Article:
Kate44 wonders if she should pay her Loved One’s rent. She just got a DUI and is very low on money, but doesn’t want to keep working in bars any more…
need advice my daughter 37 has dui in virgin island lives there has a lawyer court scheduled for friday she has no car no job very low on money has a guy friend there with her now i don't know how much money he has she needs money for rent for this money she has always worked bars but says she doesn’t want to do that kind of work any more. she has problem with anxiety and panic and uses alcohol. should i pay rent?
Your daughter is living in the Caribbean and is having significant problems with alcohol. Friday has passed. What happened in court?
Is there talk of treatment? Did the court suggest treatment? It’s hard to say whether you should pay her rent without knowing more information. Is she likely to hole up and avoid everything if she keeps her place for another month? If she can’t pay the rent and you don’t cover it, what would her situation be? Would losing her place make it easier to convince her to go into treatment somewhere? Can you help her see the options for treatment down there or if she were willing to come back stateside?
Your daughter is at an age where she has likely been using alcohol for a long time. The DUI suggests the problem is serious. She must be getting tired of herself and of the patterns involving her drinking. The man friend is probably a drinking buddy.
Would the lack of financial support, and the possible loss of her home, make her any more willing to get into treatment? It unfortunately lands on you to find that treatment, but this is something that family members can do. Your willingness to do this work, while she is not yet motivated to do it herself, can make a huge difference.
Maybe you pay the rent for the month simply in order to give yourself one more month to work on treatment solutions. Your paying that month’s rent does not imply that she is covered beyond that month. It’s a temporary fix. The whole situation is on hold for the month: no worse, no better. The answer in part depends on what happened in court. Please update us and we can help fine-tune your approach.
If treatment is on the table and she is taking steps in that direction, you may be able to justify assistance with rent… but even still, since rent is a tricky reward to manage (hard to remove), it would be important to take things month-by-month. This way you can continue to assess her efforts and progress, and respond accordingly, in line with CRAFT principles. If treatment is not being discussed right now, and it didn’t come up in court, this needs to become a priority, starting with your researching options to present to her at the right moment. Make sure to re-watch and study Learning Module 8 to help frame your conversations about treatment. Either way, you’d continue to use CRAFT in the day-to-day while things unfold. We look forward to learning more about the details of your situation so that we can help shine a light on options that will be most relevant for you and your family.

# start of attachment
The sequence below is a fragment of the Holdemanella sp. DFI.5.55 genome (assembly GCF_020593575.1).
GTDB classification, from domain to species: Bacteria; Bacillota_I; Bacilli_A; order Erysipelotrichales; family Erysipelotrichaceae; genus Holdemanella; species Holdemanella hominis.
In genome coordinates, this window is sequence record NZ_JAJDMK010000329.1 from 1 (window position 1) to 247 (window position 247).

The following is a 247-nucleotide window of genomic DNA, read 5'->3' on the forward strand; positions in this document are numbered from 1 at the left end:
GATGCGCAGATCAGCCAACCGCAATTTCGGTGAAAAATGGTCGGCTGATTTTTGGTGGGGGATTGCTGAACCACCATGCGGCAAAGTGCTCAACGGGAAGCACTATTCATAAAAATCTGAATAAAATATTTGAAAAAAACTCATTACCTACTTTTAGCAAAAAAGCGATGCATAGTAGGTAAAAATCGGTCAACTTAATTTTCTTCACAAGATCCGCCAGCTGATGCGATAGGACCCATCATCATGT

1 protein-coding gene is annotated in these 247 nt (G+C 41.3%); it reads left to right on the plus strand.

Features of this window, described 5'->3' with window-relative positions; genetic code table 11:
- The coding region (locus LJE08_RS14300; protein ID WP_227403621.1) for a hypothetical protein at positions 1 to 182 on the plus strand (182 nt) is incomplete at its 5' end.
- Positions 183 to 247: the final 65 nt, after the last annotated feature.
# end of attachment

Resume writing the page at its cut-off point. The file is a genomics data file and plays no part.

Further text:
You can also read about the different ways in which families on this site have navigated similar decisions about the housing question here or by clicking the “Home/ Homeless” topics tab to the right.
Thank you for reaching out, and we wish you patience and strength as you view your situation with CRAFT lenses. Remember that whatever your financial involvement may be, you can always strive to build and strengthen the bridge of communication with your daughter. Practice reflective listening and try to wipe the slate clean before each interaction. Aim to keep your responses grounded in the present, focusing on what you see each day. And do make sure to take good care of yourself so that you can be centered and present when you see opportunities to be there for your daughter in meaningful ways. Thanks again for writing in. Please let us know how it went in court.